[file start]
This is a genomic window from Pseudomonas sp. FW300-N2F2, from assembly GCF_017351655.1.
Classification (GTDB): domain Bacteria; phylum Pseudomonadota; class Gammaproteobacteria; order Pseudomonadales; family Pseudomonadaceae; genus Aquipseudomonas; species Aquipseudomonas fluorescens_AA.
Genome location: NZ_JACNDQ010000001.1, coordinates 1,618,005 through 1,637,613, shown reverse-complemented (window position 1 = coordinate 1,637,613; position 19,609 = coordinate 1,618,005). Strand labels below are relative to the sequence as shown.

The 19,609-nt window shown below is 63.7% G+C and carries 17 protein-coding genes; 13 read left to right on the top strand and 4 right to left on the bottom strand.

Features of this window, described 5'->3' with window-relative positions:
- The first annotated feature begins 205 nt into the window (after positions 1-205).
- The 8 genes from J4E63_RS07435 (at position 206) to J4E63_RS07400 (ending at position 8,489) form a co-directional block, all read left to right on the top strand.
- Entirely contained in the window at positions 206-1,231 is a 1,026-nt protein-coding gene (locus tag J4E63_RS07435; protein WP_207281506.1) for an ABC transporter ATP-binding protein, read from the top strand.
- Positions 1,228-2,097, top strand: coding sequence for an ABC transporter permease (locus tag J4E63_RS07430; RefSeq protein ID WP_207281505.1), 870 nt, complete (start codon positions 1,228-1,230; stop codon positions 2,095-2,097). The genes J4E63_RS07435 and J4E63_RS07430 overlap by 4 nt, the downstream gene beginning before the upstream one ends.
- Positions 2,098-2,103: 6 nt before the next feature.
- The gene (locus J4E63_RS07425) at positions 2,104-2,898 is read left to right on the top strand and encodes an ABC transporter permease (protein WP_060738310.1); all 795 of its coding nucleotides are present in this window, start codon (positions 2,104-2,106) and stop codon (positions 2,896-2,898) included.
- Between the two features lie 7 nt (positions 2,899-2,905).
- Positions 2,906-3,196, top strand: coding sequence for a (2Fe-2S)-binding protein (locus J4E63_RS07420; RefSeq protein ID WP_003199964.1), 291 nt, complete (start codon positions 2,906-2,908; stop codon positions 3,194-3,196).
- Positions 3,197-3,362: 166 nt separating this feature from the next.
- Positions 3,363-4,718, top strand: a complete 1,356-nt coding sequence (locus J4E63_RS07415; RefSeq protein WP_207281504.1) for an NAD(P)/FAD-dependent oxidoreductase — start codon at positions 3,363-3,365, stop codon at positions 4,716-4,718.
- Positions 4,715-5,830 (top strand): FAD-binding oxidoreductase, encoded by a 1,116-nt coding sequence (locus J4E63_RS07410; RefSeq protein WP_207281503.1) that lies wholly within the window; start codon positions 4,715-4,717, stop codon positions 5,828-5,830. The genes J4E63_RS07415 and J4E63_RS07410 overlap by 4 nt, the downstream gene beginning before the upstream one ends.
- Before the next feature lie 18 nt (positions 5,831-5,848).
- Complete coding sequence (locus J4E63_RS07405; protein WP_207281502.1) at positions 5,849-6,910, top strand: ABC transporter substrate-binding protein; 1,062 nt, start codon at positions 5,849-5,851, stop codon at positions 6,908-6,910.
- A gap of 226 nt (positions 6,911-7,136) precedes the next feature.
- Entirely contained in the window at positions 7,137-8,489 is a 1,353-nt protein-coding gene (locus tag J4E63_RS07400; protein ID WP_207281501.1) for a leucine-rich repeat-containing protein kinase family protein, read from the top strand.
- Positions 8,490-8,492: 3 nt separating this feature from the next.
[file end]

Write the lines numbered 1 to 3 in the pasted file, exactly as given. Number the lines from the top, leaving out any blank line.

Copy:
This is a genomic window from Pseudomonas sp. FW300-N2F2, from assembly GCF_017351655.1.
Classification (GTDB): domain Bacteria; phylum Pseudomonadota; class Gammaproteobacteria; order Pseudomonadales; family Pseudomonadaceae; genus Aquipseudomonas; species Aquipseudomonas fluorescens_AA.
Genome location: NZ_JACNDQ010000001.1, coordinates 1,618,005 through 1,637,613, shown reverse-complemented (window position 1 = coordinate 1,637,613; position 19,609 = coordinate 1,618,005). Strand labels below are relative to the sequence as shown.